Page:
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Effective rights and law implementation

A research study examined the under-researched role of trade unions with regard to statutory rights in relation to sex, race and other forms of discrimination. It addressed key issues of rights enforcement and the potential of reflexive regulation as well as its limitations.
Effective rights and law implementation
An EU-funded project, TUDISMO (Trade unions, discrimination and legal mobilization : Making rights effective), conducted a cross-national and cross-organisational comparative analysis of the legal mobilizations led by trade unions to combat discrimination, in France and in the United Kingdom, from 1970 to 2016. The work was carried out with a variety of qualitative methods that consisted of secondary sources, documentary sources and semi-structured interviews.

Empirical material was used to reflect on the potential and pitfalls of employment and anti-discrimination law implementation in both countries. Evidence showed that claims supported by trade unions are many and that their number has grown considerably over time in both countries.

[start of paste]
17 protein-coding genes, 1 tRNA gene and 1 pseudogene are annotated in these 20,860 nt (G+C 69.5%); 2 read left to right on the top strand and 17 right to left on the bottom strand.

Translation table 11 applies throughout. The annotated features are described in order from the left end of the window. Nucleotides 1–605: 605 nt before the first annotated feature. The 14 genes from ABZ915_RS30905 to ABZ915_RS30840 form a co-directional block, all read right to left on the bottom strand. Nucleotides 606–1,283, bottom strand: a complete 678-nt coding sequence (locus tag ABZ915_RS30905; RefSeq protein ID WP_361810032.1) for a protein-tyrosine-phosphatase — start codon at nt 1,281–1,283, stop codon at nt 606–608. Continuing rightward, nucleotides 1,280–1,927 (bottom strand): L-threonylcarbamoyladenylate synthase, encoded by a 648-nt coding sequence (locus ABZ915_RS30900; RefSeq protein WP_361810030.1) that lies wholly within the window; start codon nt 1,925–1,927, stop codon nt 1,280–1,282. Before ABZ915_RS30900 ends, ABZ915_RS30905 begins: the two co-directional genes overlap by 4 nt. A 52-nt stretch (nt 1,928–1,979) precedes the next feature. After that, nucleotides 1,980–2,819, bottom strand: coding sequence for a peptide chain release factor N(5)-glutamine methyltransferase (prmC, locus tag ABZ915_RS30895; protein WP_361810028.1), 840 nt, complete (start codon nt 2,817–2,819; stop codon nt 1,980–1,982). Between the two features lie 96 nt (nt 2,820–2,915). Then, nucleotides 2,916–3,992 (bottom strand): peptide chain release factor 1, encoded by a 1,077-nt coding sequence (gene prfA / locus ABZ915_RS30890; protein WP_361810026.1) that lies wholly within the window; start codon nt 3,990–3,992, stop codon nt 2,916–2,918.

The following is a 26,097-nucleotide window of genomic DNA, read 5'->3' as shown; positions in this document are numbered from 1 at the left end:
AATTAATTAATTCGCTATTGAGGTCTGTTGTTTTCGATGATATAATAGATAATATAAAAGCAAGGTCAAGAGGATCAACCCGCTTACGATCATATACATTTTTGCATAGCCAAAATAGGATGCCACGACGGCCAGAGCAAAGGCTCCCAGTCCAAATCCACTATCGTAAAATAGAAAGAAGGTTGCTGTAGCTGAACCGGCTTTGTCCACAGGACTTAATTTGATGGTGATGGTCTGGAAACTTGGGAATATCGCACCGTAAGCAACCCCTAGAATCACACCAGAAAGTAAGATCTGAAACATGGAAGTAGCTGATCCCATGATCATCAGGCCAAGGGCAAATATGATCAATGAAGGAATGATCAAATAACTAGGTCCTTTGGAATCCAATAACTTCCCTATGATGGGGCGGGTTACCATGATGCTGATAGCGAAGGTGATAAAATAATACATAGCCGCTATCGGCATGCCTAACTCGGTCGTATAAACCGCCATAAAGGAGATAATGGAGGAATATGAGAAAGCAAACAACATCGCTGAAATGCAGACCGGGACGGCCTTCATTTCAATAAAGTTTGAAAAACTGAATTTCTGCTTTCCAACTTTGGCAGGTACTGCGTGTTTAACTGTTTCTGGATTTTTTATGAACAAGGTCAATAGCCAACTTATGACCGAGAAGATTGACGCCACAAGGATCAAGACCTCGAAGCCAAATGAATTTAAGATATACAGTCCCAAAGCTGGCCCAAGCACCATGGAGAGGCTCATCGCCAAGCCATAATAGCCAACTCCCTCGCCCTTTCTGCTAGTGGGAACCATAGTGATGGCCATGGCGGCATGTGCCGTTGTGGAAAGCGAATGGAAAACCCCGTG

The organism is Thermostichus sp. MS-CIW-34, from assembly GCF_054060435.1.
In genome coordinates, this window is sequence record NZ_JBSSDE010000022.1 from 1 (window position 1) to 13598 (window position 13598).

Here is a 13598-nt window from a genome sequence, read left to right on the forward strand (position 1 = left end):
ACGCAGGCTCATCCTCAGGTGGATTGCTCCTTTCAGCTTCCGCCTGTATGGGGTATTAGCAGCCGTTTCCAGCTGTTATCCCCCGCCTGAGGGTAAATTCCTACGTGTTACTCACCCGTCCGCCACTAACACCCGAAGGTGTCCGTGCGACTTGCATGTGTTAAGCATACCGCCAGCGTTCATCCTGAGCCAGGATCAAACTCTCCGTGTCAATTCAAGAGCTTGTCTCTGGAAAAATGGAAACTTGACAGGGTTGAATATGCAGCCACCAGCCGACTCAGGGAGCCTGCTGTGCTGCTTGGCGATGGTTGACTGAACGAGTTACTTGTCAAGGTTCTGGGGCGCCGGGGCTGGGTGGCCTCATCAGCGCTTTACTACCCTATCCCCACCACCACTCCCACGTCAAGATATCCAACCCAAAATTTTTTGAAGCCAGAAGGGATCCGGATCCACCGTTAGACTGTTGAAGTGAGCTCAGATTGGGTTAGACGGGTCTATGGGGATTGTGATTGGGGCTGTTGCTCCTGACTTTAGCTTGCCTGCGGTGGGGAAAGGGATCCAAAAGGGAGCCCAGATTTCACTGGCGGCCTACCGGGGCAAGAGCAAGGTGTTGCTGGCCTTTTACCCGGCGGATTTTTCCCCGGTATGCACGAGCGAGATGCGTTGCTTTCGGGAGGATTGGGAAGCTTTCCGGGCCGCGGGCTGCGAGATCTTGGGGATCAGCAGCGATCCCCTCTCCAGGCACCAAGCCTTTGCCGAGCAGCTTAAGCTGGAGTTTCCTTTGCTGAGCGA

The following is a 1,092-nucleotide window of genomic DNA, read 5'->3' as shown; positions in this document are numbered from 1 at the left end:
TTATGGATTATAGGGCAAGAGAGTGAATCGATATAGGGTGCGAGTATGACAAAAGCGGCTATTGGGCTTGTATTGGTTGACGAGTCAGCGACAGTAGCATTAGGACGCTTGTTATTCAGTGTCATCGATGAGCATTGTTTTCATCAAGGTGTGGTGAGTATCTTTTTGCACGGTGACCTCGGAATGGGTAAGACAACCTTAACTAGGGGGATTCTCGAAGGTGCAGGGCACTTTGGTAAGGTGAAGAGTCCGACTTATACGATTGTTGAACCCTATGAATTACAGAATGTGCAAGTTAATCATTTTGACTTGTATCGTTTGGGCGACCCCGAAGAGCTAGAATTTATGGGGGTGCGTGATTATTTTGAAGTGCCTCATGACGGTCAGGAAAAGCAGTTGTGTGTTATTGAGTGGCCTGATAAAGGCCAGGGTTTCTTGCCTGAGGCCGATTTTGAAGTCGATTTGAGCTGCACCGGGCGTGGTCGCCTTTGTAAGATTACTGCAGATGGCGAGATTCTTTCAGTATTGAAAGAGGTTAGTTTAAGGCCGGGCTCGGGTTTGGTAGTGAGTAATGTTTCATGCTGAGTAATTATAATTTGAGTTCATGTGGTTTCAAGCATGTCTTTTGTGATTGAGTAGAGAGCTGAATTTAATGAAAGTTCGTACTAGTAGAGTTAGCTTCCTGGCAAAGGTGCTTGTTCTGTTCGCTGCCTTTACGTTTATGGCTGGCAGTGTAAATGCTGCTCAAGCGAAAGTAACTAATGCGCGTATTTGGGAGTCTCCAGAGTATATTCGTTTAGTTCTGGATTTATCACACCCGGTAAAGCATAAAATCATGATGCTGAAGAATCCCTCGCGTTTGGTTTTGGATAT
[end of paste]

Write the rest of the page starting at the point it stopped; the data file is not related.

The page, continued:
Researchers also found that collective litigation, including the use of European courts, remains a very unusual repertoire of action for trade unions. One reason for this might be related to the difficulties trade unionists have with legal concepts, especially those from European law, to challenge discriminatory employment practices.

Power relations in the workplace have an influence on the shape of unions’ rights mobilizations. A reluctance of unions to litigate is evident in the fear that litigation might increase employers’ inflexibility or force them to resort to job and service cuts. It also shows the difficulties unions may encounter when representing the competing (gendered) interests of their diverse membership. Researchers found that organisational responses to legal norms need to be understood within the broader context of the dynamics of employment relations.

Outcomes show a major difference between the two nations. The state of France encourages the promotion of a social dialogue culture. Employers thus have the incentive to formally engage with trade unions to implement and create legal norms and rules with collective bargaining in the workplace. In the United Kingdom, however, trade unions are weak when it comes to the policymaking process. Both examples highlight how law mobilization can challenge set beliefs about work, trade unions and gender.

TUDISMO findings can contribute to academic and public policy debates regarding the conditions under which legal rights have meaning and impact.

Related information


Trade unions, discrimination, TUDISMO, employment, legal mobilization
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